April 25, 2012

Set-up serves versus point-winning serves

I was teaching serves to a new student recently, and started to launch into my usual speech about the purpose of serves. Before I could finish, he interrupted and said, "I don't want to focus on serves that opponents miss. I want serves that set me up to do my best shots." He then explained how he wouldn't feel comfortable if he tried to win points on the serve outright, since if the serve did come back it likely wouldn't be setting up his strengths. Instead, he wanted serves that allowed him to use his relatively strong backhand. He also wanted to use serves to help set up his developing forehand and backhand, since the practice he'd get from using these serves and following up with a loop would make his attack stronger. 

I was stunned - this was exactly what I was about to explain, and this relative beginner already understood this. (Okay, he later admitted he'd read some articles of mine on the subject, such as this one, and in past blogs.) But that meant he'd done his research before signing up for lessons with me, which is always a good thing.) The key point is that while your serves should put pressure on an opponent (and thereby win many points outright), they should primarily be used to set up your best shot, or to help develop your attacking shots (which then become your best shots).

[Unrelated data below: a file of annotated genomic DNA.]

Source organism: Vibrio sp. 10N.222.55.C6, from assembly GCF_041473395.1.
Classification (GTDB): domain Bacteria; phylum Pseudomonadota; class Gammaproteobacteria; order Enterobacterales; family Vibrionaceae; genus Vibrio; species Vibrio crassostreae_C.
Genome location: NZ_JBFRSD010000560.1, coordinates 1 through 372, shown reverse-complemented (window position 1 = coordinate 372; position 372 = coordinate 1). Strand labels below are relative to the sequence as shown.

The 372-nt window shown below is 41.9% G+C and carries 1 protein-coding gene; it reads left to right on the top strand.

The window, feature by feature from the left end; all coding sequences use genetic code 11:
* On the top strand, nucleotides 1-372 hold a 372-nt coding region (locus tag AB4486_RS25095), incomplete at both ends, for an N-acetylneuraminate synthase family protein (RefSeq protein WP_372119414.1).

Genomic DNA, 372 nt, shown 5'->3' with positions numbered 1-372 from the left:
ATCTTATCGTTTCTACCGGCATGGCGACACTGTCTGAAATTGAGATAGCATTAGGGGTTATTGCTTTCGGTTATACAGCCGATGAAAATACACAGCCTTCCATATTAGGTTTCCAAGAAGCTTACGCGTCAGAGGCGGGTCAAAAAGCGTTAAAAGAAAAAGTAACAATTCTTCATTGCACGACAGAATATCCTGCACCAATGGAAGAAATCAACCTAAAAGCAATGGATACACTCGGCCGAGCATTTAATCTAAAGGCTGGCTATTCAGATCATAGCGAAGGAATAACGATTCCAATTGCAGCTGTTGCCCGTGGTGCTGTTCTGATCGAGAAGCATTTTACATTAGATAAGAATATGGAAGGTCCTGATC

Because of his strong backhand, I showed the player how to serve various sidespin and topspin serves, both short and long, and with placements that would primarily favor returns to his backhand. (I also gave him the example of Dave Sakai, a USATT Hall of Fame player with a similar style of play that favored the backhand, and explained how Dave served to force opponents into backhand exchanges, often with short side-top serves to the backhand.) We also worked on short backspin serves that would set up his forehand and backhand loops, often placing these shots so as to force returns to his backhand. By mixing up these type of serves he'll develop a strong set of tactical weapons to use against anybody.